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July 17, 2007



You've got a typo there: it's not h-o-b-b-y - it's s-o-l-e- -p-r-o-p-i-e-t-o-r-s-h-i-p. Not that an MFA is needed for either.

Not sure you can measure an art school's success except by maybe word on the street, and that could lag dangerously. Publications may have more to do with the recruits and that depends mostly on faculty, I think. Then again, one's fellow students can be more important than faculty so maybe publications could be a measure. Chicken or egg.

Richard Grayson

The Brooklyn College MFA was invaluable for me, both in terms of the time it gave me and the people I met there who became friends and mentors. But it was a very different time, with different attitudes hard to comprehend by young writers and would-be writers today. What my classmates and I worried most about was selling out. I fretted that my first book was being published by a commercial publisher rather than a small press, worrying that people would think badly of me.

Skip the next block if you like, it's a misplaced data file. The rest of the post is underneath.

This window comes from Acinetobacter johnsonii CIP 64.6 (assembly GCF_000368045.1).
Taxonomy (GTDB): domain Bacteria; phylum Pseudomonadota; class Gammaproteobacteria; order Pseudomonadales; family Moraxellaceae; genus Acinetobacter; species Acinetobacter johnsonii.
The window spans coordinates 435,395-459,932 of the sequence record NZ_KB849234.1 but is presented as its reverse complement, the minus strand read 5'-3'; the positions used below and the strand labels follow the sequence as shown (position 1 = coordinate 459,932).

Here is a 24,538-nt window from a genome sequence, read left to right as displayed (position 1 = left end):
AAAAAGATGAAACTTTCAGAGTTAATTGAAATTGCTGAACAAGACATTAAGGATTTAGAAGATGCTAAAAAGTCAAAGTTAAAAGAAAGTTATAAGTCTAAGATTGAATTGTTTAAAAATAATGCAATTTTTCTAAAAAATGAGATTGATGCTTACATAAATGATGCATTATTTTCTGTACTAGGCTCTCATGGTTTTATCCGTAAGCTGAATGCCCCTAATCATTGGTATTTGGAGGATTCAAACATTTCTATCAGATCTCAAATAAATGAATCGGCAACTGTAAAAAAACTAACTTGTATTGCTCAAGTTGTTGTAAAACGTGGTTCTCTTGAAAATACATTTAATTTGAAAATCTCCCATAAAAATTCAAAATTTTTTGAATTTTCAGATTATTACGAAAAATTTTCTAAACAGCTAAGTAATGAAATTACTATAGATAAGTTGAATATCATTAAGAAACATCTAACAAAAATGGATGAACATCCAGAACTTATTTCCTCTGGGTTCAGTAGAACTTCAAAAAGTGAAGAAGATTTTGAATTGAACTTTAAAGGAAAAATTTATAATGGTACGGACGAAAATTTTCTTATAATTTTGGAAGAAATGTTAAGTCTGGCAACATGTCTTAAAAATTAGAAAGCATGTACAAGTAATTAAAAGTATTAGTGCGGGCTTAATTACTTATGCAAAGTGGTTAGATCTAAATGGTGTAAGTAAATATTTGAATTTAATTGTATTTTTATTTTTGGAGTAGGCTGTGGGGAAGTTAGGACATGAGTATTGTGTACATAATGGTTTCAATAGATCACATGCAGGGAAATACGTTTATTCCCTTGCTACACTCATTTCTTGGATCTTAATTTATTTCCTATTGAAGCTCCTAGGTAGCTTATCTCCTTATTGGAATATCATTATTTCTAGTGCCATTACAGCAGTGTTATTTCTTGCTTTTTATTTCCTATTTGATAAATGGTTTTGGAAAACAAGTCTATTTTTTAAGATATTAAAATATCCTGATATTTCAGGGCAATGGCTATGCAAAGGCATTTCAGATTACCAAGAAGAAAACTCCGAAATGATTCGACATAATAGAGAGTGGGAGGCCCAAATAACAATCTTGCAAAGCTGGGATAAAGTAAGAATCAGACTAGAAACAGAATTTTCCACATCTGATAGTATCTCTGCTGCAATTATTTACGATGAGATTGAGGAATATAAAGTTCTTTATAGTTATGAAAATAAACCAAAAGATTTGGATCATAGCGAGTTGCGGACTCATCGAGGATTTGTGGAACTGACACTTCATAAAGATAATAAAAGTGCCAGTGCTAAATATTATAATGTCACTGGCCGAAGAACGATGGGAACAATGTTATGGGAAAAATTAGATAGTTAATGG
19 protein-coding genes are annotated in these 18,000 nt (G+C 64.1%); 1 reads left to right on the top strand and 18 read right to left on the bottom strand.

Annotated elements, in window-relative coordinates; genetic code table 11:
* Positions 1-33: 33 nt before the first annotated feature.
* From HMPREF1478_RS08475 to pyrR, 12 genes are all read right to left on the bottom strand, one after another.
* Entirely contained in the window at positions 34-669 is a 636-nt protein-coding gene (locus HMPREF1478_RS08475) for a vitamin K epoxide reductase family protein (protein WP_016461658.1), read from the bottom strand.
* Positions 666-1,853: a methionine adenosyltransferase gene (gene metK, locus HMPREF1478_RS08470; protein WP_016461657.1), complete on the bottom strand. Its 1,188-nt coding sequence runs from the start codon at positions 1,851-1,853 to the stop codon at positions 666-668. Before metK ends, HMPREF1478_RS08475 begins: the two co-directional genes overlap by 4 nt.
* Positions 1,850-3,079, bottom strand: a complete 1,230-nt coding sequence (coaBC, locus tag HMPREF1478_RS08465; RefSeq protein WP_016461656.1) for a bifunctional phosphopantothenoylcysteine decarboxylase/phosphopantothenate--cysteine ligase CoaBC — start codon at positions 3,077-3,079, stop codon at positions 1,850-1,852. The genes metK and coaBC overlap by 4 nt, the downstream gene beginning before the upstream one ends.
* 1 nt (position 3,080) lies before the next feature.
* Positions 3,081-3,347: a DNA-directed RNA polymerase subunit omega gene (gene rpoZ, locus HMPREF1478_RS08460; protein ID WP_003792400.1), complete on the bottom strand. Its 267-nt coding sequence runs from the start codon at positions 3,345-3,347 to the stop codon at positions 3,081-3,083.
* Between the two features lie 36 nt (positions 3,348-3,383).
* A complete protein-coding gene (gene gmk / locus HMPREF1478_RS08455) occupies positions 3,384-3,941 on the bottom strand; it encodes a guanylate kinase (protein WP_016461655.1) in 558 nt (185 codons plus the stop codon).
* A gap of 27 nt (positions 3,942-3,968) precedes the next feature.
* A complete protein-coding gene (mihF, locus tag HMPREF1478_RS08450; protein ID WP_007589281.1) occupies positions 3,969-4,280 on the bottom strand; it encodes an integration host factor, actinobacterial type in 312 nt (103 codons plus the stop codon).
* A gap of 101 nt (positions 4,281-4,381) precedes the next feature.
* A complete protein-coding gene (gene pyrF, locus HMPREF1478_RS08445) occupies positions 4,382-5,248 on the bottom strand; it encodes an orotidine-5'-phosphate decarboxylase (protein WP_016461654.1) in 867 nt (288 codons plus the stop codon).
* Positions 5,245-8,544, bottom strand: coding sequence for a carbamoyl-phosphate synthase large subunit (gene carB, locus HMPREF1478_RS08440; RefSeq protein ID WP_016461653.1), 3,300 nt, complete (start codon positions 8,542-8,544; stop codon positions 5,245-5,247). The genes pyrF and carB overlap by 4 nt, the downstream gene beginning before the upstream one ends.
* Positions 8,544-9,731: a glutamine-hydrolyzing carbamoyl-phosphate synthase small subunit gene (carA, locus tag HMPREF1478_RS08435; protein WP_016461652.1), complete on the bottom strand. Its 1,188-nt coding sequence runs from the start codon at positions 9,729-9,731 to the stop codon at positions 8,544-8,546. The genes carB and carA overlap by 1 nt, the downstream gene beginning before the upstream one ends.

I'm currently a faculty member at an art school considered one of the best in the country, but of course all I do is try to do is help teach young animators, photographers, sculptors, etc. how to write a coherent argumentative essay and distinguish between "it's" and "its," and I force them to read Sophocles, Dante, Shakespeare, Voltaire and Virginia Woolf. Some of my former students when I taught there in the late 1970s/early 1980s I do know about from seeing their gallery shows reviewed, and the school has lots of really famous graduates -- and dropouts. Like a lot of creative writing MFA programs, it can be a very nurturing place.

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